By this time they’ve also hired a butler, who looks after them all but who remains a mysterious stranger (he later turns out to be a plant, and is actually a priest, a friend of a friend of the Jewish woman, sent to look out for her).   This butler-priest, who is the character who readers are told is most concerned about and connected to the four others, is the only central character in the book who doesn’t ever get to tell his own story–as the other four do.  He has no narrating passages.  That’s mainly, I’m assuming, because the author doesn’t want to give away the secret of his being a priest, and thus gets to imply he’s something scary or dangerous a lot; but it also has the effect of isolating him, too.

The Jewish lady gets sick and cough-syruped-up and withdraws also–and in the end, never does become the warm loving mother figure who draws them all together, as she seems at first to threaten to be (she has a sort of clichéd Molly Goldberg[?] Yiddishe Mama quality).  She is like a stereotype-in-waiting wo never gets to live out the pattern of the stereotype.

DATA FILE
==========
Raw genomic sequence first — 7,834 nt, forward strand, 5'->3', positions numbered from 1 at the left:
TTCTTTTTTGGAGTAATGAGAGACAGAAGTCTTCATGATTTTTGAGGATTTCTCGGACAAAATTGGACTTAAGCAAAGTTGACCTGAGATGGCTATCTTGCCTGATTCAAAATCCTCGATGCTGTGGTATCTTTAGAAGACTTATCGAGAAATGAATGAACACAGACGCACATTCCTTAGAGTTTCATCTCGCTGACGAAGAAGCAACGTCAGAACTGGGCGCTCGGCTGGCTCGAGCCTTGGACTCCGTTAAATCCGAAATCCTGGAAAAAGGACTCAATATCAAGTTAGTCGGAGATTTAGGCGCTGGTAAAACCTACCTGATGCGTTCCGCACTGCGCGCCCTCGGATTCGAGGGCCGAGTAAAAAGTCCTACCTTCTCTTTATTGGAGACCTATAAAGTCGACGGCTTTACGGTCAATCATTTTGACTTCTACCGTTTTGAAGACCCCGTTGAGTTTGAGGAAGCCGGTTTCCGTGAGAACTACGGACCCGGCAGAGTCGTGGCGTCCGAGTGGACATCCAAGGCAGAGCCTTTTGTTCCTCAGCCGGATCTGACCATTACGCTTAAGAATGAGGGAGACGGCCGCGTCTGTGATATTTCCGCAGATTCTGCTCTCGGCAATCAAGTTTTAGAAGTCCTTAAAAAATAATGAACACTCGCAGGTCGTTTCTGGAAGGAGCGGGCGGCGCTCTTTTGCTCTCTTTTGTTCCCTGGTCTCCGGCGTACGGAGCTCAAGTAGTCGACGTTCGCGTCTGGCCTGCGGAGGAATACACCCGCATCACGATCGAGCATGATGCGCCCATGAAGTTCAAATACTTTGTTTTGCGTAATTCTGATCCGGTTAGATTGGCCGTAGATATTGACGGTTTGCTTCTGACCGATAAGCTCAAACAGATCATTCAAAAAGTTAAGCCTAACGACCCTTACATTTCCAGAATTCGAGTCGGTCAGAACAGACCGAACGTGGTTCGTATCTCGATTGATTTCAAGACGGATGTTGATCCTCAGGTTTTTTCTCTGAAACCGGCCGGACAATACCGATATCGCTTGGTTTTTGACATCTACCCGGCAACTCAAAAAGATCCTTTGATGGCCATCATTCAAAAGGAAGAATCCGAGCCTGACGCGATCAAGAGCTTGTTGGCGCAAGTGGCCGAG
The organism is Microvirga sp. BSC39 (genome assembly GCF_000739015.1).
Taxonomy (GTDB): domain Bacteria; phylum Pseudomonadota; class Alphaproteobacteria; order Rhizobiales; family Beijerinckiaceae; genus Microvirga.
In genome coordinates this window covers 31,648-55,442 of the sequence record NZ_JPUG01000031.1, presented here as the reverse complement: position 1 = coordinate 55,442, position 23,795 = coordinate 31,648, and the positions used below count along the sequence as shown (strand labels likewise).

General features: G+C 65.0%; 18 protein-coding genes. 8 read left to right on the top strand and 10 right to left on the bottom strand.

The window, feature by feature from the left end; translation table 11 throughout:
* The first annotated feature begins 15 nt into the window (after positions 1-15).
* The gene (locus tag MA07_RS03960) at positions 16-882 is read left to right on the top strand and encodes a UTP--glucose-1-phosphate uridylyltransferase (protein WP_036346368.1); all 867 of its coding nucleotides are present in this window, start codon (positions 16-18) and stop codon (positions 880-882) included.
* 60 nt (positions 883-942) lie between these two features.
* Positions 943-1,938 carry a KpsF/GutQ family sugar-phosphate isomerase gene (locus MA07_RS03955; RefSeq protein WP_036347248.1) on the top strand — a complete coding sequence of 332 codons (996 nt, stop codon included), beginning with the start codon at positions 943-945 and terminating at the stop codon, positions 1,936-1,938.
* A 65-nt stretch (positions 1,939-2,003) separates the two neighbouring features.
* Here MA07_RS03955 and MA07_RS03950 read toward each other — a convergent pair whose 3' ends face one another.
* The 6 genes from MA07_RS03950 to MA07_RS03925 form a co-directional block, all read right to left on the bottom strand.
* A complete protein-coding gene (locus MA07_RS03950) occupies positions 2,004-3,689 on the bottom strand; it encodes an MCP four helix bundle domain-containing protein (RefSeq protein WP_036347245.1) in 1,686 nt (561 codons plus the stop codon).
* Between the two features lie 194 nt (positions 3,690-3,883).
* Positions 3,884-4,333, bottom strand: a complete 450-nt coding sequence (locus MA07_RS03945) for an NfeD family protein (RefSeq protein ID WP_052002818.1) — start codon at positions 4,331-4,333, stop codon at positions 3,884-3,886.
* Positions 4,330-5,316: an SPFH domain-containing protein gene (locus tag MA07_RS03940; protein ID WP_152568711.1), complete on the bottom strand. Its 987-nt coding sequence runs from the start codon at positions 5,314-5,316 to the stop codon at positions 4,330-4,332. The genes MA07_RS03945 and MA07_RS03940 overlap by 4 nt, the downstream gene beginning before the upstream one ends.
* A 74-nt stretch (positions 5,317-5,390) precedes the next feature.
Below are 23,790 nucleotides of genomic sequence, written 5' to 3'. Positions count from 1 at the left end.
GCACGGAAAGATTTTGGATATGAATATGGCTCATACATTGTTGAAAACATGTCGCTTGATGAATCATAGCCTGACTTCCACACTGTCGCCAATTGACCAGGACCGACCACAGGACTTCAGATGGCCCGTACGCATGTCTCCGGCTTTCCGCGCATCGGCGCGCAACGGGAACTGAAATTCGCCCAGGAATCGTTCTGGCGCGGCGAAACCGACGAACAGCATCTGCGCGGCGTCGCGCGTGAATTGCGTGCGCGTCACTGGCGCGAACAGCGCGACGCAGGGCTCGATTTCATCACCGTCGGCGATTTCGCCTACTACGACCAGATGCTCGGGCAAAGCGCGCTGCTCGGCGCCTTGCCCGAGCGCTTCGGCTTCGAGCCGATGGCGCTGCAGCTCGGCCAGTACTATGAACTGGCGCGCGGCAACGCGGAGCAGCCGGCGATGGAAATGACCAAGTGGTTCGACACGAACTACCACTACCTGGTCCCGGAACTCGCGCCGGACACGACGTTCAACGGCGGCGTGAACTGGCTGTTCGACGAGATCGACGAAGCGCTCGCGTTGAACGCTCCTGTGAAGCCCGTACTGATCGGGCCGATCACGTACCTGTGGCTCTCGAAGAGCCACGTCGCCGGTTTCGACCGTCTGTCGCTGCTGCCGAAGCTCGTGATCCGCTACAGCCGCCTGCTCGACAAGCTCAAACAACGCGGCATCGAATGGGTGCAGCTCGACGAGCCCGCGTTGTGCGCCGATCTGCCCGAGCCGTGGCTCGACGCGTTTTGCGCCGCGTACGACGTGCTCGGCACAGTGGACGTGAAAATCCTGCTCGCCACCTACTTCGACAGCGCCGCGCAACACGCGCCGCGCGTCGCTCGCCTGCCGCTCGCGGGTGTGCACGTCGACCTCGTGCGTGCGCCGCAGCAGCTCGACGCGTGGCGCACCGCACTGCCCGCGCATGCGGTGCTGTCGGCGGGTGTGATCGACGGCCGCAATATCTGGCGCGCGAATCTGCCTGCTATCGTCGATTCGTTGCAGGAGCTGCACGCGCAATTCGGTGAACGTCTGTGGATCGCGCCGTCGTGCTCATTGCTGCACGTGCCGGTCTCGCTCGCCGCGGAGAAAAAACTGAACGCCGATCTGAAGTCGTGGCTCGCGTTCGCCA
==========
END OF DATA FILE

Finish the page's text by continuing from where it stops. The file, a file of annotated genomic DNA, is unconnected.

There is, I can’t deny, some minimal sense of bonding among the members of the family, the two girls and their wacko uncle–but it is really ever so minimal.  They seem almost just to agree to their mutual absolute need of space, distance, disconnection.  The uncle secretly has removed all the bolts from the plane one of the girls does put together and try to fly, which means it can’t get off the ground and she can’t remove herself from him and the others,  But that’s about it–his only signal that he does care for her, or maybe, at least, feel responsibility for her.